As a film critic, one is usually moved to immediate expression when a great film comes down the pike — its ideas spur one's own, the words tumble forth in not-always-orderly fashion, the urge to share an experience sometimes outpacing the ability to parse it. Yet sometimes baldly extraordinary films thwart our initial attempts to write about them, and such has been the case with me and Andrei Zvyagintsev's “Leviathan” — a classically robust, not inordinately complicated melodrama that nonetheless seems to be about something different every time I sit down to tackle it.
It's been a week since I saw it at Cannes, and “Leviathan” hasn't yet settled in my mind or heart; rather, it continues to unsettle, in ways both exciting and elusive. It's a film, like a rich novel, from which you might wish to re-read extracts while only halfway through; it's certainly the first film I wished I could pause while I brushed up on the Book of Job. It is, obviously enough, quite something.
On a remote stretch of Russian coastline, the yawning skeleton of a colossal sea creature rusts on the shore, defeated but still implacable, a paradoxically hopeful harbinger of doom. Even the most indomitable organisms, it reminds us, are fallible. This resilient fence of bones is the most teasing symbol in a film of many: It may be a beached whale, but Zvyagintsev works in a vein of mythic realism that allows us to presume more majestic possibilities. Perhaps this is indeed the final resting place of the eponymous Old Testament monster — of Satan himself — drawn out with a hook, his tongue tied down with a cord.
Whatever it is, Zvyagintsev suggests with some measure of wry despair, it no longer exists in a godly universe: defeating Leviathan is one thing, but defeating the many-headed monster of the contemporary Russian government is quite another. Our Job figure is Kolya (Alexei Serebryakov), a modest mechanic and family man who appears to live, quite literally, at the end of the world: the ramshackle seaside pad he shares with his son Roma (Sergey Pokhadaev) and second wife Lilia (Elena Lyadova) stands isolated before an unfettered horizon. (Russian cinema is thick with such exquisitely devastated landscapes: one half-expects the Arctic exiles of “How I Ended This Summer” to come stalking into the frame at any given moment.)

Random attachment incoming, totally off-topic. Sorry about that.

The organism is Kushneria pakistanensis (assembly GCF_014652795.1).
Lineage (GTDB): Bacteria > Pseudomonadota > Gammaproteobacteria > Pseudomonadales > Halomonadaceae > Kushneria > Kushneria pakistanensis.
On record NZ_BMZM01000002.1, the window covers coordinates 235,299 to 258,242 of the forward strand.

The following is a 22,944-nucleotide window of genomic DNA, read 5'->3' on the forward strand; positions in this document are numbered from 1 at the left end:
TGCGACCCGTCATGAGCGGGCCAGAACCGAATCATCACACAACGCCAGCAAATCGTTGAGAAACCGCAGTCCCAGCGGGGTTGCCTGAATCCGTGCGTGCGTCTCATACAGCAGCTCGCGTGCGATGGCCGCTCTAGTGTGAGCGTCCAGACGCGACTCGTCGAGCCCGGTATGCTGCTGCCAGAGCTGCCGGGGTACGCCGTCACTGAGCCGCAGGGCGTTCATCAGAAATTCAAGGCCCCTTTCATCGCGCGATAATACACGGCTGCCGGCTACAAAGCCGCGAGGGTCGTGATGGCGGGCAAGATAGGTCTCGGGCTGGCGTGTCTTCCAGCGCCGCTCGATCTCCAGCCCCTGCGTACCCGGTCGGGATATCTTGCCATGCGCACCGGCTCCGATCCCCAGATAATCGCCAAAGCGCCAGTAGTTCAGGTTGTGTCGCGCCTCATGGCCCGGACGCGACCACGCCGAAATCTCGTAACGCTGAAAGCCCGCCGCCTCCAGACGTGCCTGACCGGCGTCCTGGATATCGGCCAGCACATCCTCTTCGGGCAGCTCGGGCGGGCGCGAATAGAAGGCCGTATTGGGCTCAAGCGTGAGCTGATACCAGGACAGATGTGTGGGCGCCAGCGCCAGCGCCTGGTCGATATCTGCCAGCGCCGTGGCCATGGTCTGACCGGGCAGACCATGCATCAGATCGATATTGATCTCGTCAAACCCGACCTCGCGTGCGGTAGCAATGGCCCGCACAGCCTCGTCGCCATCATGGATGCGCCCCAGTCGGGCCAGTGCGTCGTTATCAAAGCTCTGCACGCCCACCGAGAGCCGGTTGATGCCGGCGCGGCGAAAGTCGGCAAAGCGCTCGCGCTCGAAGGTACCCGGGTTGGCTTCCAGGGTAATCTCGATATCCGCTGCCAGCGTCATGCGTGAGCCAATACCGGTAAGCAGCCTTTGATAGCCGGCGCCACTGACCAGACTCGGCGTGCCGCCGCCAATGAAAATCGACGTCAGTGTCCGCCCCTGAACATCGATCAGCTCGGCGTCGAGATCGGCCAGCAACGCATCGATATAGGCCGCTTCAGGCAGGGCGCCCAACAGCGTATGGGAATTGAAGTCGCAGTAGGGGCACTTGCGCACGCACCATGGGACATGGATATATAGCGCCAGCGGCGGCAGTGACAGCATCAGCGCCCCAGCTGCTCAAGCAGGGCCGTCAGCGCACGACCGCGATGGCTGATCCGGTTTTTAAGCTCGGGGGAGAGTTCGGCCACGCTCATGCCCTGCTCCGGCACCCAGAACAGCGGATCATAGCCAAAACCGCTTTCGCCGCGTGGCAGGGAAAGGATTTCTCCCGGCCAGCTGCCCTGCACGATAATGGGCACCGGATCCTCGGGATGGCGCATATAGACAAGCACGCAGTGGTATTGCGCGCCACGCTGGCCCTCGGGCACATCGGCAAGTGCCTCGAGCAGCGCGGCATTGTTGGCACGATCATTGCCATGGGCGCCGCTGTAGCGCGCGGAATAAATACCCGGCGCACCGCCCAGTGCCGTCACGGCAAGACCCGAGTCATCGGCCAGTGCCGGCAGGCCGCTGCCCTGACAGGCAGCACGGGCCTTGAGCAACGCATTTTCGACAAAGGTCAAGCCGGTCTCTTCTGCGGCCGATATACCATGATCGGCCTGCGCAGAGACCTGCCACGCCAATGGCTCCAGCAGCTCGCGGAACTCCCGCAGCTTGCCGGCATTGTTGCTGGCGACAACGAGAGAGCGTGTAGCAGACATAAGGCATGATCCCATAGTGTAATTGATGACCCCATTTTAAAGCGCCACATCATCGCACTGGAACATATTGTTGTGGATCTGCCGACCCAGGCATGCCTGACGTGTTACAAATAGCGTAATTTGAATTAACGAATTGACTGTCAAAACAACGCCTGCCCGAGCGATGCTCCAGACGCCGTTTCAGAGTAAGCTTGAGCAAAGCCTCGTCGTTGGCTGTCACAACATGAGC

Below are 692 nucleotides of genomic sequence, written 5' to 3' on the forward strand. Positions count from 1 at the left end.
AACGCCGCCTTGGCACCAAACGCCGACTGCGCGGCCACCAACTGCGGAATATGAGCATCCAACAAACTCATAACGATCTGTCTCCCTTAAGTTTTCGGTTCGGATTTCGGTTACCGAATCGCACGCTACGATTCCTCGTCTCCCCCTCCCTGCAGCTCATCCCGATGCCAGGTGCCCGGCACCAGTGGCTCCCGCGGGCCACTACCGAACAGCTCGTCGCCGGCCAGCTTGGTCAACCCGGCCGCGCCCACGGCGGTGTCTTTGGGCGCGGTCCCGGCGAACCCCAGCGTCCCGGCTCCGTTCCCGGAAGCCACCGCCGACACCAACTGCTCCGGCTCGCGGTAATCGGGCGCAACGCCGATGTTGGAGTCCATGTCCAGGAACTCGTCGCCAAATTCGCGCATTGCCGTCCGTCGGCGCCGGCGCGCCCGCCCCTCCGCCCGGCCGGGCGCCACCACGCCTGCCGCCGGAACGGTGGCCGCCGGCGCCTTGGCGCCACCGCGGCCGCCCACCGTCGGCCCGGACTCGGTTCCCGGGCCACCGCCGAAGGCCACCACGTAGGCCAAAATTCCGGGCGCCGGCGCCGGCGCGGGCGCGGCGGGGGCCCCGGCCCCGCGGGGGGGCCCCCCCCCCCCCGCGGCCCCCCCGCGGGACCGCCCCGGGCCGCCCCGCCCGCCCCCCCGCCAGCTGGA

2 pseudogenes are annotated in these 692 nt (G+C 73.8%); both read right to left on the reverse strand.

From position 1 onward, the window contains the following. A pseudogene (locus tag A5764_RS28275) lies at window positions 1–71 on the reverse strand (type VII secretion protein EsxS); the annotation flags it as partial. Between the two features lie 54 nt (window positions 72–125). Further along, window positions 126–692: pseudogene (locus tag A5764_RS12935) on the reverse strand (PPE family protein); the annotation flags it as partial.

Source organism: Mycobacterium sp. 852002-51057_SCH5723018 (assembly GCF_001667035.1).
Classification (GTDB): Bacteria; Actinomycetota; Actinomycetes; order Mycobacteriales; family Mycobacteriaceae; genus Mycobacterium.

If it seems an improbably vast domain for one humble man, the powers that be agree. We meet Kolya in the bleak concluding stages of a vicious land battle with the authorities; craven mayor Vadim (Roman Madyanov) wants Kolya's piece, and isn't above any scheme of tactical framing or brute, bullying force in order to drive the family off it. Kolya hires himself a slick Moscow lawyer (Vladimir Vdovitchenkov) to help him stand his ground, but he's fighting something bigger than city hall here: as the arrangement goes horribly awry, despite the makings of an incendiary underdog case, it would appear that his downfall is fated by more cosmic arbiters than petty bureaucrats. Job is restored by God to health and prosperity; the common Russian man is granted no such grace.
This is, like Zvyagintsev's crystalline 2011 film “Elena,” a moral-free fable — one in which venality trumps all, and life either carries on regardless or ends with ceremony. The filmmaker's critics might accuse him of being an especially poetic expounder of “shit happens” doctrine, but he's a far more generous, and more ambiguous, storyteller than that. Co-written with Oleg Negin, his grand, non-linear screenplay (a heartily deserving prize-winner at Cannes) unexpectedly dovetails key revelations and withholds others, holding aloft crucial questions of culpability and consequence.
How we choose to answer them varies the film's ratio of personal to institutional corruption. You'd have to be perversely blind not to see the furious sideswipes Zvyagintsev is making here at Vladimir Putin's self-serving, socially destructive regime, as well as the defiantly un-Christian covetousness of the Russian Orthodox Church. The film's political satire can even be as bluntly literal as an uproarious scene that sees the embittered Kolya and his chums using framed portraits of stern Russian politicos for drunken target practice.
Yet the film's characters are equally undone by individual, intimate failings: a fragile, shivering anatomy of a marriage is suspended between the film's larger war between man and state. From certain angles, “Leviathan” might seem a rallying cry on behalf of The People, but from several others, it appears to take a more omnipotent, dispassionate stance: Kolya is a raggedly put-upon figure, but never a wholly sympathetic one. Amid the film's inexorable pile-up of tragedy, it's telling that its most emotionally cathartic scene features no human presence at all: merely the phantom of family life, as a bulldozer devours the domestic debris of a well-worn kitchen in one stunning wide shot. If humane nihilism is a valid concept, Zvyagintsev has it pretty well locked down.
“Leviathan's” ideas may imply a film of granitic consistency, but as imposing as it is, it's never impermeable: there's a positively thriller-like urgency to its fatalism, and ribald comedy that cuts right through its dourest thematic impulses. Zvyagintsev has gallows humor to rival Dostoyevsky at his warmest, or the Coen Brothers at their most cutting: even a crushing legal sentence is rendered hysterical by the toneless, automaton-like speed-reading of the court clerk. (No mini-characterization goes to waste in this sparse contemporary dystopia.) It's a film by turn as cruelly bare as that haunting, sprawling beached skeleton, and as mammoth and muscular as the physical body that once contained it — its images and implications in rapid motion and rewardingly hard to capture, by hook, by crook or otherwise.
“Leviathan” will be released in the US by Sony Pictures Classics.